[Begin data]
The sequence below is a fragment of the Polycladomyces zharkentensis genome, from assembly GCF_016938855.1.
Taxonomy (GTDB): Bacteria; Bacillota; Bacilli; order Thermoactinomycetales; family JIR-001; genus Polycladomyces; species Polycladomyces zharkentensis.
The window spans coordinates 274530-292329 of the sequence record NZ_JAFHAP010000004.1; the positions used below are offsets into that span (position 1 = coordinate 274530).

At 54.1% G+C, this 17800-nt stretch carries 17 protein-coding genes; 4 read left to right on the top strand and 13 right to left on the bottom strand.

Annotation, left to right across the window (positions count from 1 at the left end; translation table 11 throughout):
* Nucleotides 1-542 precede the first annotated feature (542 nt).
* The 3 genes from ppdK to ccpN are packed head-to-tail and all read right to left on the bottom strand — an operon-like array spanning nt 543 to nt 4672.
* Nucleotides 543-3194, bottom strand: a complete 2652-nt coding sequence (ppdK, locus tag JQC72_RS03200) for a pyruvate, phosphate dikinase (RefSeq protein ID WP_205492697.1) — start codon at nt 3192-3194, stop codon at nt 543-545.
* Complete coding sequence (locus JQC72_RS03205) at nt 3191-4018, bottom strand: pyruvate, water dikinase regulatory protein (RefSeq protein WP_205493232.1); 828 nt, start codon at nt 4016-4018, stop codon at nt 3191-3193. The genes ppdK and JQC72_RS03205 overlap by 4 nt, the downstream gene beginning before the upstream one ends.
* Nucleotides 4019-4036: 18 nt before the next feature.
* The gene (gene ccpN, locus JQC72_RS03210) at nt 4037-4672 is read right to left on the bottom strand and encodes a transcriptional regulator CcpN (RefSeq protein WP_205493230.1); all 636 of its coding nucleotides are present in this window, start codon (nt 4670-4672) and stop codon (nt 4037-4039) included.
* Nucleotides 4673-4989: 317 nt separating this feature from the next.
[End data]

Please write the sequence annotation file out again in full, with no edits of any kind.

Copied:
The sequence below is a fragment of the Polycladomyces zharkentensis genome, from assembly GCF_016938855.1.
Taxonomy (GTDB): Bacteria; Bacillota; Bacilli; order Thermoactinomycetales; family JIR-001; genus Polycladomyces; species Polycladomyces zharkentensis.
The window spans coordinates 274530-292329 of the sequence record NZ_JAFHAP010000004.1; the positions used below are offsets into that span (position 1 = coordinate 274530).

At 54.1% G+C, this 17800-nt stretch carries 17 protein-coding genes; 4 read left to right on the top strand and 13 right to left on the bottom strand.

Annotation, left to right across the window (positions count from 1 at the left end; translation table 11 throughout):
* Nucleotides 1-542 precede the first annotated feature (542 nt).
* The 3 genes from ppdK to ccpN are packed head-to-tail and all read right to left on the bottom strand — an operon-like array spanning nt 543 to nt 4672.
* Nucleotides 543-3194, bottom strand: a complete 2652-nt coding sequence (ppdK, locus tag JQC72_RS03200) for a pyruvate, phosphate dikinase (RefSeq protein ID WP_205492697.1) — start codon at nt 3192-3194, stop codon at nt 543-545.
* Complete coding sequence (locus JQC72_RS03205) at nt 3191-4018, bottom strand: pyruvate, water dikinase regulatory protein (RefSeq protein WP_205493232.1); 828 nt, start codon at nt 4016-4018, stop codon at nt 3191-3193. The genes ppdK and JQC72_RS03205 overlap by 4 nt, the downstream gene beginning before the upstream one ends.
* Nucleotides 4019-4036: 18 nt before the next feature.
* The gene (gene ccpN, locus JQC72_RS03210) at nt 4037-4672 is read right to left on the bottom strand and encodes a transcriptional regulator CcpN (RefSeq protein WP_205493230.1); all 636 of its coding nucleotides are present in this window, start codon (nt 4670-4672) and stop codon (nt 4037-4039) included.
* Nucleotides 4673-4989: 317 nt separating this feature from the next.